If facilities are available to monitor plasma oxipurinol concentrations, the dose should be
adjusted to maintain plasma oxipurinol levels below 100 micromol/litre (15.2 mg/litre).
Allopurinol and its metabolites are removed by renal dialysis. If dialysis is required two to
three times a week consideration should be given to an alternative dosage schedule of 300-
400 mg Allopurinol immediately after each dialysis with none in the interim.
Patients with hepatic impairment: Reduced doses should be used in patients with hepatic
impairment. Periodic liver function tests are recommended during the early stages of
therapy.
Treatment of high urate turnover conditions, e.g. neoplasia, Lesch-Nyhan syndrome: It is
advisable to correct existing hyperuricaemia and/or hyperuricosuria with Allopurinol before
starting cytotoxic therapy. It is important to ensure adequate hydration to maintain optimum
diuresis and to attempt alkalinisation of urine to increase solubility of urinary urate/uric
acid. Dosage of Allopurinol should be at the lower end of the recommended dosage
schedule.
If urate nephropathy or other pathology has compromised renal function, the advice given
in Patients with renal impairment should be followed.
These steps may reduce the risk of xanthine and/or oxipurinol deposition complicating the
clinical situation. See also sections 4.5 and 4.8.
Monitoring Advice: The dosage should be adjusted by monitoring serum urate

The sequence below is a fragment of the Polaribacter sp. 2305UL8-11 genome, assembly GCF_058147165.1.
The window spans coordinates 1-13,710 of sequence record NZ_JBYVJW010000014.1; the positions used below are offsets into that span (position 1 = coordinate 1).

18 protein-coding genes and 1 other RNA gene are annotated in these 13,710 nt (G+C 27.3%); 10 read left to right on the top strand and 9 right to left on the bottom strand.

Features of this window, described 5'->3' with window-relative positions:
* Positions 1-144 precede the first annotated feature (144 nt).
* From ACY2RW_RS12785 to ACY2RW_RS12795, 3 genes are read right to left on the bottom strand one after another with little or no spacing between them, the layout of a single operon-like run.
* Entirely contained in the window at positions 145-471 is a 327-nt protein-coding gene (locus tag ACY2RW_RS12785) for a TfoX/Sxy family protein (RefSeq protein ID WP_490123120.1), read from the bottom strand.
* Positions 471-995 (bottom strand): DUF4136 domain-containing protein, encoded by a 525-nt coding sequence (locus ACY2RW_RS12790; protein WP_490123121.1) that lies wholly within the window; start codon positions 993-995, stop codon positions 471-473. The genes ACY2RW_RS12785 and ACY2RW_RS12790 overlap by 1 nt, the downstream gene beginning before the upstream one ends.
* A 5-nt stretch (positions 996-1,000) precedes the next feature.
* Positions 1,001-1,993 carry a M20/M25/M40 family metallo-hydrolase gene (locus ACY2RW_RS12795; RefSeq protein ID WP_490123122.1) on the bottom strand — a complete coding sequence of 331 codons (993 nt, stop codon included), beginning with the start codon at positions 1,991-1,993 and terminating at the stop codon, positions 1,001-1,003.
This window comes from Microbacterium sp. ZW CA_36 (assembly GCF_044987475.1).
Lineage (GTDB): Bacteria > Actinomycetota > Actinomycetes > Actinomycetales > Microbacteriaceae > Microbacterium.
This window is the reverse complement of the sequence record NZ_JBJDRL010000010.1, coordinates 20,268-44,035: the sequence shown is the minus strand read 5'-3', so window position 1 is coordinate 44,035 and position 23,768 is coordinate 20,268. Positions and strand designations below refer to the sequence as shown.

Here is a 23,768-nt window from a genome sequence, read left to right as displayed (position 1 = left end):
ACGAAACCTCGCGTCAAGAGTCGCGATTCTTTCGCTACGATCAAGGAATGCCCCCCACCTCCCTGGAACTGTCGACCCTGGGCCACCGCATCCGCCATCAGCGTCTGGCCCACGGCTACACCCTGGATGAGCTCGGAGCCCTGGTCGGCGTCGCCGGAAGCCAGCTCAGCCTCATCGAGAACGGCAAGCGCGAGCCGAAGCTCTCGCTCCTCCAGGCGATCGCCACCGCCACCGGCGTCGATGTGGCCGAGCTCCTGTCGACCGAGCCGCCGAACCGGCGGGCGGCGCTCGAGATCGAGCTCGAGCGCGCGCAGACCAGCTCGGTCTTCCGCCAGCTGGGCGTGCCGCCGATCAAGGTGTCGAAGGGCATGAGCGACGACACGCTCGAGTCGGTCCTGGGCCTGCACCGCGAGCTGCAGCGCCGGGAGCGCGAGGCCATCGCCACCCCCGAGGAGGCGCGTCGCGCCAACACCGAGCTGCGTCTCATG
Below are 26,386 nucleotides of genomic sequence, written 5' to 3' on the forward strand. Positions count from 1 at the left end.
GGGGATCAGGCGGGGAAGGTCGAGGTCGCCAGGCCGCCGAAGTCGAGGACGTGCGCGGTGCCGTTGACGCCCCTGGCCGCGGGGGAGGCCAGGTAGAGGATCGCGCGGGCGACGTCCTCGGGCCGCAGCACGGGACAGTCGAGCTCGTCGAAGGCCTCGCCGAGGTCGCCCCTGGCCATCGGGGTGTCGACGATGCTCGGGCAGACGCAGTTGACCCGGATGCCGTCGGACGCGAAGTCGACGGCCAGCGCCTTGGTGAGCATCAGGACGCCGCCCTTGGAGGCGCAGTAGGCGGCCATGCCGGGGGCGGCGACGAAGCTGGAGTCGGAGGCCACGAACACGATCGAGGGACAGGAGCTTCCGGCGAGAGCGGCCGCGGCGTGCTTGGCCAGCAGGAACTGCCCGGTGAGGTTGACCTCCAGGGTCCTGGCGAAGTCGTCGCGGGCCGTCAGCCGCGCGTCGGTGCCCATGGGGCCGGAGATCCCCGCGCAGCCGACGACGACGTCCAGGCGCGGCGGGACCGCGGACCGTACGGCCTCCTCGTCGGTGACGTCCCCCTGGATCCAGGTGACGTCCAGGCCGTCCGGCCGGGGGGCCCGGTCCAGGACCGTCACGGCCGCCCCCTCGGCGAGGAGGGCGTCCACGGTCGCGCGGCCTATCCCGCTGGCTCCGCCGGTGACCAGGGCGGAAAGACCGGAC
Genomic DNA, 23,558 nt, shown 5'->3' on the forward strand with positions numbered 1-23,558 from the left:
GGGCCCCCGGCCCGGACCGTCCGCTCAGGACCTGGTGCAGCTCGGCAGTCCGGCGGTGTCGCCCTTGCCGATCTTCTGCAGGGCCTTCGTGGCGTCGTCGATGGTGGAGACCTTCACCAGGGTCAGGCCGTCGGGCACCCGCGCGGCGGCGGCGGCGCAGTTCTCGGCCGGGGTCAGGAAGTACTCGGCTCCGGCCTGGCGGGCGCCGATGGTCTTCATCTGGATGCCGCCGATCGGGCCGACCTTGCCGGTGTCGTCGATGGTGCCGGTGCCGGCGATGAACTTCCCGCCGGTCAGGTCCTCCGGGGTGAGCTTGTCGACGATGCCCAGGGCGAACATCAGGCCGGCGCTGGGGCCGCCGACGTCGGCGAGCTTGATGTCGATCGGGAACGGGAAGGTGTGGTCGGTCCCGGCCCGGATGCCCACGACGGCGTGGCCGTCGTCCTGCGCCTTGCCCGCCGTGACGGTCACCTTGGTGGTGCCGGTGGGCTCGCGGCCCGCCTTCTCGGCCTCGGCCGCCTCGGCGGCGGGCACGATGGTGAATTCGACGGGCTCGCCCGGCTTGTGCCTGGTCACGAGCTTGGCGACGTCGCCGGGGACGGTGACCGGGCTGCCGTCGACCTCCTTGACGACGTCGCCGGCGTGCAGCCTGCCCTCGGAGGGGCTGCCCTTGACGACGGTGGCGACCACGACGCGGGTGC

concentrations and urinary urate/uric acid levels at appropriate intervals.
Method of administration: Allopurinol may be taken orally once a day after a meal. It is
well tolerated, especially after food. Should the daily dosage exceed 300 mg and
gastrointestinal intolerance be manifested, a divided doses regimen may be appropriate.
4.3 Contraindications
Allopurinol should not be administered to individuals known to be hypersensitive to
allopurinol or to any of the components of the formulation listed in section 6.1.
4.4 Special warnings and precautions for use

.
Lactose :
Allopurinol tablets contain lactose and therefore should not be administered to patients with
rare hereditary problems of galactose intolerance, the Lapp lactase deficiency or glucose-
galactose malabsorption.

4.5 Interaction with other medicinal products and other forms of interaction
Coumarin anticoagulants: There have been rare reports of increased effect of warfarin and
other coumarin anticoagulants when coadministered with allopurinol, therefore, all patients
receiving anticoagulants must be carefully monitored.
Azathioprine and 6-mercaptopurine: Azathioprine is metabolised to 6-mercaptopurine
which is inactivated by the action of xanthine oxidase. When 6-mercaptopurine or
azathioprine is given concurrently with Allopurinol, only one-quarter of the usual dose of
6-mercaptopurine or azathioprine should be given because inhibition of xanthine oxidase
will prolong their activity.
Vidarabine (Adenine arabinoside): Evidence suggests that the plasma halflife of vidarabine
is increased in the presence of allopurinol. When the two products are used concomitantly
extra vigilance is necessary, to recognise enhanced toxic effects.
Salicylates and uricosuric agents:Oxipurinol, the major active metabolite of allopurinol, is